Then why dont we see more opinion polls of scientists on the enviromental issue? or on the number of scientific papers that say there is an enviromental issue of gmo’s? because when i search for “gmo safety” all i find is on the safety of eating them.

    I see you have now found large numbers papers on this science, which on the time-scale of invasive species, environmental impacts, and long term events, is still in its infancy.

    Crazy Feb 28, 2015 at 4:59 pm

    In this study, Italian scientists cataloged and analyzed 1783 studies about the safety and environmental impacts of GMO foods:

    And here is the list with all the studies:

    geneticliteracyproject.org/wp-content/uploads/2013/10/Ge-crops-safety-pub-list-1.xls

    I would again point out, that the wider environmental impacts are from the growing of GM crops, NOT the eating of GM foods.

    I don’t have time to read or list all of these , but some look like they could be dealing with environmental issues:-

    Hazard identification and risk assessment procedure for genetically modified plants in the field—GMHAZID – Environmental Science and Pollution Research

    The release of genetically modified crops into the environment – Plant Journal

    ECOLOGICAL EFFECTS OF TRANSGENIC CROPS AND THE ESCAPE OF TRANSGENES INTO WILD POPULATIONS – Annual Review of Ecology, Evolution, and Systematics

    Assessing environmental risks of transgenic plants – Ecology letters

    Ecological versus ecotoxicological methods for assessing the environmental risks of transgenic crops – Plant Science

    Planning Environmental Risk Assessment for Genetically Modified Crops: Problem Formulation for Stress-Tolerant Crops – Plant Physiology

    Trace and traceability—a call for regulatory harmony – Nature Biotechnology

    Genetically Modified Salmon and Full Impact Assessment – Science

    GM grass eludes outmoded USDA oversight – Nature Biotechnology

    Glyphosate-Resistant Goosegrass. Identification of a Mutation in the Target Enzyme 5-Enolpyruvylshikimate-3-Phosphate Synthase – Plant Physiology

    Honey Bees: Estimating the Environmental Impact of Chemicals –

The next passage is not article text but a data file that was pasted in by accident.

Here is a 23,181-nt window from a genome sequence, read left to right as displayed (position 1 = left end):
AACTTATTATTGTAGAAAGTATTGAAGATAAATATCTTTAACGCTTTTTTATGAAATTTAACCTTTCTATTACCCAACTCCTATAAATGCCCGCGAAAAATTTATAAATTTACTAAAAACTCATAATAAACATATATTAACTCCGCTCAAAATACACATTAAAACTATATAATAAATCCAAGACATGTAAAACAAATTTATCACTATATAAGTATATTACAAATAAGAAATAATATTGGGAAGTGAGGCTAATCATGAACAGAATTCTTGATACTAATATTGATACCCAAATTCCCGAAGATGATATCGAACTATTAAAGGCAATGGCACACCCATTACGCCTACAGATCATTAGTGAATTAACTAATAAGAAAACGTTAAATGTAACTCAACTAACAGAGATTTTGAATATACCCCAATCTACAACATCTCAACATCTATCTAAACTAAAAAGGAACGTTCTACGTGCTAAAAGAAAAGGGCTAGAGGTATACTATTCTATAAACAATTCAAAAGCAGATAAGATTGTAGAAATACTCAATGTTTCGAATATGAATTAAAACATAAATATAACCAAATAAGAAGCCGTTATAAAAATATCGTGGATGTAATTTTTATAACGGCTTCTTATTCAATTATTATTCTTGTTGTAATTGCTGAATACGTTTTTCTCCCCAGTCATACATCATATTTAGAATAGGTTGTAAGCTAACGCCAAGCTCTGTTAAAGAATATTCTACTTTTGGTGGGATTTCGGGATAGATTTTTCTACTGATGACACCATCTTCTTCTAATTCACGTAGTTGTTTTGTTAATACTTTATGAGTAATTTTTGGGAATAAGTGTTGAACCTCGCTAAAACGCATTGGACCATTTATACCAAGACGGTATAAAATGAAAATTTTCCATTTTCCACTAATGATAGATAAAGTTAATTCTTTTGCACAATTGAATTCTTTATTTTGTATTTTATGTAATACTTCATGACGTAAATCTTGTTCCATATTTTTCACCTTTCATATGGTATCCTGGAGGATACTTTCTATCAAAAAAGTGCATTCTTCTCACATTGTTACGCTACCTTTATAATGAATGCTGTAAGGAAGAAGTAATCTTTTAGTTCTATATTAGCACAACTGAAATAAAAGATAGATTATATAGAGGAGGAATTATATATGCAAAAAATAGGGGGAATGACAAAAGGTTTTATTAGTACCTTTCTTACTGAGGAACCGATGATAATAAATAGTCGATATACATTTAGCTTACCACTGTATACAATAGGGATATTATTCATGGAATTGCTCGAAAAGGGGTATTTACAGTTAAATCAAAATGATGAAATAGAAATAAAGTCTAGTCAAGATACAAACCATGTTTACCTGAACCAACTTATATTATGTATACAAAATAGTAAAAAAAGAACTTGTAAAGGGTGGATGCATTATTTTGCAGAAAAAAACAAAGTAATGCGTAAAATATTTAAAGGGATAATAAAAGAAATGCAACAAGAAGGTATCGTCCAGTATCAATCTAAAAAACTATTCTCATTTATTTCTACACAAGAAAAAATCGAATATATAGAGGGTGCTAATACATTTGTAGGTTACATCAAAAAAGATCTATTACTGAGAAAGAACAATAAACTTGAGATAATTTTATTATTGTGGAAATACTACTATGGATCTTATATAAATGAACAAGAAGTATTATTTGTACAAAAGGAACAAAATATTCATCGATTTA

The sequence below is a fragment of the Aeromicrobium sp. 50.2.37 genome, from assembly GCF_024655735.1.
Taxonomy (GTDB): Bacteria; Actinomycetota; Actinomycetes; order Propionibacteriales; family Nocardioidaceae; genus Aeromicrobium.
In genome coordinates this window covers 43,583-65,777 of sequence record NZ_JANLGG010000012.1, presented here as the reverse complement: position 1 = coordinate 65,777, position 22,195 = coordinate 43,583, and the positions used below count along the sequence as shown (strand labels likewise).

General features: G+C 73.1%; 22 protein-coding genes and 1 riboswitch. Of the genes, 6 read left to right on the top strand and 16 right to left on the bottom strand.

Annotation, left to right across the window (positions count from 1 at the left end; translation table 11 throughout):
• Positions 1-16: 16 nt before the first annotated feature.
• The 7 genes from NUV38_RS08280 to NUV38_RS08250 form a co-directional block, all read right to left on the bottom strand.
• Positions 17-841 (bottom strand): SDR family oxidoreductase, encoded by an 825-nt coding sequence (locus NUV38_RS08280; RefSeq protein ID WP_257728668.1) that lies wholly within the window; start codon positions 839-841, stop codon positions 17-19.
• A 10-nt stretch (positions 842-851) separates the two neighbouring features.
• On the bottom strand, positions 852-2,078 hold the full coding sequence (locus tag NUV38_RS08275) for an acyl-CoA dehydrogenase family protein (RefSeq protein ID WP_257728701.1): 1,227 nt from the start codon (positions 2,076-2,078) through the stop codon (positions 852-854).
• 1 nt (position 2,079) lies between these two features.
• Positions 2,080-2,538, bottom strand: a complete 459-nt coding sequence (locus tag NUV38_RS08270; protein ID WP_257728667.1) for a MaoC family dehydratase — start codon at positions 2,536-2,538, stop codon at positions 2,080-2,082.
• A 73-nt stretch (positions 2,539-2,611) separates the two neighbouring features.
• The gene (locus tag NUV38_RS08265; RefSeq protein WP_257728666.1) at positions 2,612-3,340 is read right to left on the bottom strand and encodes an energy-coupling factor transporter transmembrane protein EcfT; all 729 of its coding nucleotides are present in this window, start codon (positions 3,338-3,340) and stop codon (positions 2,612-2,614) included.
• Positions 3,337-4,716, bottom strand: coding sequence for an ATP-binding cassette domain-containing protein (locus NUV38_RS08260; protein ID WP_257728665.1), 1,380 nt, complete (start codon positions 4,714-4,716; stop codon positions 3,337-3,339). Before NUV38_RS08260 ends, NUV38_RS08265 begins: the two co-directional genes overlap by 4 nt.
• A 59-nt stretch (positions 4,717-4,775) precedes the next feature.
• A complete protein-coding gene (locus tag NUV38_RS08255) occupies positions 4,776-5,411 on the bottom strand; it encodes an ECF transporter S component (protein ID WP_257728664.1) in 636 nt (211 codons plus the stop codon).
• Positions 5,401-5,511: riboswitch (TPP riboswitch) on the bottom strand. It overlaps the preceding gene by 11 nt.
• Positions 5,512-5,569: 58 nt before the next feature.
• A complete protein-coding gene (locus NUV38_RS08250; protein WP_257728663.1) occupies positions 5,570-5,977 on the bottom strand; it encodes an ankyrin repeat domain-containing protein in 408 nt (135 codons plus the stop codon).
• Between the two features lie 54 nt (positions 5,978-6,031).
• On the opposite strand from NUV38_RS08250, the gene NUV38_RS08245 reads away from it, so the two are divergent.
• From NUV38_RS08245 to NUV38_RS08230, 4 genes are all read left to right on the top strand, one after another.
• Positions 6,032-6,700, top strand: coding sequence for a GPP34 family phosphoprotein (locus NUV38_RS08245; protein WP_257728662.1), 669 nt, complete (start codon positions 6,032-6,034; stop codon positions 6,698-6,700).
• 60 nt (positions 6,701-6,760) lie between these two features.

Uptake of Bt-toxin by herbivores feeding on transgenic maize and consequences for the predator Chrysoperla carnea – Ecological Entomology

    Assessment of the non-target effects of transgenic Bt corn pollen and anthers on the milkweed tiger moth, Euchatias egle Drury (Lepidoptera: Arctiidae) –

    Assessing responses of soil microorganisms to GM plants – Trends in Ecology and Evolution

    Effects of Novel Pesticides on Bumble Bee (Hymenoptera: Apidae) Colony Health and Foraging Ability – Environmental Entomology

    Selection of relevant non-target herbivores for monitoring the environmental effects of Bt maize pollen

    Bt-transgenic rice straw affects the culturable microbiota and dehydrogenase and phosphatase activities in a flooded paddy soil – Soil Biology and Biochemistry

    Weed and arthropod populations in conventional and genetically modified herbicide tolerant fodder beet fields – Agriculture, Ecosystems & Environment

    Canopy- and Ground-Dwelling Predatory Arthropods in Commercial Bt and non-Bt Cotton Fields: Patterns and Mechanisms – Environmental Entomology

    Effects of genetically modified herbicide-tolerant cropping systems on weed seedbanks in two years of following crops – Biology Letters

    Weather Effects on Cross-Pollination in Maize – Crop Science

    Assays of the production of harmful substances by genetically modified oilseed rape (Brassica napus L.) plants in accordance with regulations for evaluating the impact on biodiversity in Japan – Transgenic Research

    The fate of antibiotic resistance marker genes in transgenic plant feed material fed to chickens – Journal of Antimicrobial Chemotherapy

    Prediction of allergenicity of gene-modified foods by serum-based testing – Annals of the New York Academy of Sciences

    Influence of Glyphosate-Tolerant (event nk603) and Corn Rootworm Protected (event MON863) Corn Silage and Grain on Feed Consumption and Milk Production in Holstein Cattle – Journal of Dairy Science

    Attempts to detect transgenic and endogenous plant DNA and transgenic protein in muscle from broilers fed YieldGard Corn Borer Corn – Poultry Science

    This is just a tiny fraction of the papers on your link.

    They show that a huge amount of work is being done, and has yet to be done, before anyone jumps up and down pronouncing all GM crops to safe across all the risk areas! A few tests showing SOME of them to be safe to eat, shows SOME OF THEM are safe to eat – nothing more!

    As I said earlier, this is a very large and complex subject which cannot be assessed by scientifically illiterate tabloid journalists, or twee surveys of opinion!

    Ignorance of the risks is no basis for making pronouncements of safety!



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  • Crazy Feb 28, 2015 at 6:18 pm

    (And yes! The prickly pears were quite safe to eat!)

    GMO plants are native to nowhere, they have no natural place in an ecosystem, and they have no natural predators. Some of them are being bred with genes to be predator and herbicide resistant!

    If any of these genes get into anything which goes rogue or rampant, they are going to be just as costly (or more so) as previous infestations of invasive species.

    GM crops can cross breed with related species.